It was the time for Mawarannahr culture and science to acquire its worldwide fame. However, this rapid growth was rudely halted at the beginning of the 13th century. The Mongols invasion of the country by Genghis Khan completely destroyed all the cities, irrigation infrastructure and sources of culture over a 2-3 period. The struggle for independence to get rid of foreign conquerors occurred during the second half of the 14th century. One of the decisive elements of the struggle was the tireless activity of Amir Timur. Step by step he cleared the area of Mawarannahr and Khorasan from Mongol rulers and at the end of 14th century and a powerful state covering a large territory was established. Timur mainly stressed the strengthening of political power and economic and cultural growth. His main principles of state management were described in the document known as "The Code of Timur". After Timur's death, the Timurids paid great attention to the promotion of art, science, and culture.

Especially during the reign of Ulugbek, Shakhrukh and Khusain Baikaro, the culture reached its peak for the period of history and the towns of Mawarannahr and Khorasan were acknowledged worldwide, not only in the Muslim Orient but also in Europe. This was at the end of the second half of Central Asian Renaissance. Those great philosophers such as Ulugbek, Kozizada Rumi, Ali Kushchi, Mirsharif Djurjani, Djami, Khoja Akhrar, Luhtfiy, Khondamihr, Bekzod, Babur and many others were recognized by the world. Alisher Navoi lived during the 15th century and created his immortal masterpieces. One of the Timurids, Ulugbek was responsible for the construction of a scientific center in Samarkand, known as The Ulugbek Academy in different literary sources.

This was a time for building monuments and cultural facilities, for rapid growth of Uzbek poetry, miniature painting, manuscript art, and the development of numerous scientific directions within astronomy, mathematics, history and medicine.

But the internecine wars became more frequent at the end of 15th century and caused the breakdown of Timurid's state by the beginning of 16th century. Conquering Turkic nomads come from the north. But at the beginning of 17th century, a great-great-great-grandson of Timur and the ruler of Fergana, Babur invaded India and established a new state known as "The Great Mogul Empire". The Timurids ruled it until the intrusion of Britain into India.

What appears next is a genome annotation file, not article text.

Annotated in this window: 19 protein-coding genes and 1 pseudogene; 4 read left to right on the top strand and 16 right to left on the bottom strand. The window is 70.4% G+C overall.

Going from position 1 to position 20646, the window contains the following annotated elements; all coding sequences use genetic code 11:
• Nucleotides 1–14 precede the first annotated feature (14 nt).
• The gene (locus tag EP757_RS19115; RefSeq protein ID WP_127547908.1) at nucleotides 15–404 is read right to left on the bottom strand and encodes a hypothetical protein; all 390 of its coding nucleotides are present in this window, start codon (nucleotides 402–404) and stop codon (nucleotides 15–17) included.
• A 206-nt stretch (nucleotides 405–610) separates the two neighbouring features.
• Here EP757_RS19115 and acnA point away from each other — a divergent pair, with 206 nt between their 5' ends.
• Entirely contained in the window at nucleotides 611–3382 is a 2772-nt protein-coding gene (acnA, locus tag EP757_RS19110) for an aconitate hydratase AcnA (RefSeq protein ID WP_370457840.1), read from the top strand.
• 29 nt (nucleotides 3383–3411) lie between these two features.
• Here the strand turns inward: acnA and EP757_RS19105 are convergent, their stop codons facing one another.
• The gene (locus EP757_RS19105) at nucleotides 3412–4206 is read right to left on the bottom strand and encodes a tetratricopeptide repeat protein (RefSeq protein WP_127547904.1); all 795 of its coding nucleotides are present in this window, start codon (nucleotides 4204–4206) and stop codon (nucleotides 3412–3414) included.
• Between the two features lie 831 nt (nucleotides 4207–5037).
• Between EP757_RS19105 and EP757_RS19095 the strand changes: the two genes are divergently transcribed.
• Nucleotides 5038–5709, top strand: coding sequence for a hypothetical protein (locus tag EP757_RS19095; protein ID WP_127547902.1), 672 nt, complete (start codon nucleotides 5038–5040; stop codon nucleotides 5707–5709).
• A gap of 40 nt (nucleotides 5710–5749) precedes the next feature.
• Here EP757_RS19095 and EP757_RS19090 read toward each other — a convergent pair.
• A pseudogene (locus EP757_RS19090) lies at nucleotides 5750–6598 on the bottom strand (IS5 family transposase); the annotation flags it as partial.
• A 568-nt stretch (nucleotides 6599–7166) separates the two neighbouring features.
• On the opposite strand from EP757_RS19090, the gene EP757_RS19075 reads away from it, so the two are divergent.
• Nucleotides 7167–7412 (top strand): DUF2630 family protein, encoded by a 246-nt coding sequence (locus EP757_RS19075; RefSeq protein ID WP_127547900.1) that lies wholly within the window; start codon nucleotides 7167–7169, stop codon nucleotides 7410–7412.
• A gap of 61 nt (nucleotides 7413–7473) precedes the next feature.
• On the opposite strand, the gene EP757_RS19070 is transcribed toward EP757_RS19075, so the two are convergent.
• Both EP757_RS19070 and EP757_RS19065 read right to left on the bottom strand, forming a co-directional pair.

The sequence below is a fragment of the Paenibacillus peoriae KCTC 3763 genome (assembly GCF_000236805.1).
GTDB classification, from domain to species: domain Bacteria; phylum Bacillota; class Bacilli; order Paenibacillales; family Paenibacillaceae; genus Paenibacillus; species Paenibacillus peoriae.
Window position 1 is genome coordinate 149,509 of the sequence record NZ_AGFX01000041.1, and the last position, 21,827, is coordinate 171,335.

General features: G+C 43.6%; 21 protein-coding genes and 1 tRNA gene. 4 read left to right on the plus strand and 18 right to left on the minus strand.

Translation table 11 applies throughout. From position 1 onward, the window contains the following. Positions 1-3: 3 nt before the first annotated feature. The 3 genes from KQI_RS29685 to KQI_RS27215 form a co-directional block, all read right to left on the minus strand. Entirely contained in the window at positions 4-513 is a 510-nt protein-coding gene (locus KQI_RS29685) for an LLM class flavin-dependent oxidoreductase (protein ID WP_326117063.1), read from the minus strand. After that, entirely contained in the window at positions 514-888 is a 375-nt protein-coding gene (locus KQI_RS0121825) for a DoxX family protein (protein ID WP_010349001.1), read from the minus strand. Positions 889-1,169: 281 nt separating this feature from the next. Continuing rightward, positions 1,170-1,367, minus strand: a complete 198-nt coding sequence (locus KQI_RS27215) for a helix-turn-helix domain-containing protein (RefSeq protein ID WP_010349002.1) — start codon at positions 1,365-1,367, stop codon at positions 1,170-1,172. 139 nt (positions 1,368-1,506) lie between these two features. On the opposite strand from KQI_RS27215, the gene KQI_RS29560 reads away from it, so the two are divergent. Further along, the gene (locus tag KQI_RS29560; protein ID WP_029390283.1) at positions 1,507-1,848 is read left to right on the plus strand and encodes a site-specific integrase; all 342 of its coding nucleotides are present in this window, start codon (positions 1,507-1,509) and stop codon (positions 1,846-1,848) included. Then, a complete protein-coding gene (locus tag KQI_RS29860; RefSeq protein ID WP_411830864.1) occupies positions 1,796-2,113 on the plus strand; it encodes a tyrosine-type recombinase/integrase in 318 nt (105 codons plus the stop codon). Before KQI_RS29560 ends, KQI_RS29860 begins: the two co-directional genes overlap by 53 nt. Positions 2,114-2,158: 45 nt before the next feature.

From the 17th century onwards Mawarannahr experienced deep social and economic decay. However, during this time people like Makhmudi Azim, Karabaghi, Abdulgizkhan, Turdi, Mashrab, Nodira, Uvaisiy, Gulkhani, Makhmudkuli, Berdakh and others acquired personal fame for their treatises and literary work.

During the first half of the 19th century Muhammad Rakhimkhan paid a great deal of attention to history and literature in Khorezm, this was the time of Munis, Komil Khorezmi, Agakhi, Bayani and others.

During the second half of the 19th century the life of Turkestan was filled with great social, economic and political events. In the 1860's tzarist Russia began its conquest of Turkestan.

During this period there were anti-colonial reform-minded enlightened movements that influenced the cultural and social life of Turkestan. Based on the culture of local people the enlightened movements were headed by the scientists and poets, Akhmad Donish, Furkhat, Avaz Otar and Mukimiy to name just a few. Great changes are a feature of Turkestan culture of this period.

At the end of the 19th century Djadidizm appeared based in the enlightenment movement and began to put forward new education and enlightenment, social and cultural policies. Step by step the activities and work of well-known djadids like Bekhbudi, Firtrat, Abdulla Avloni, Munnavhar Kari, Khamza and others spread widely among the people. Magazines and newspapers, books and textbooks began to appear stimulating interest in and growth of the national historical and cultural heritage. This ensured significant growth of national consciousness, political and cultural maturity and a striving for an independent way of development.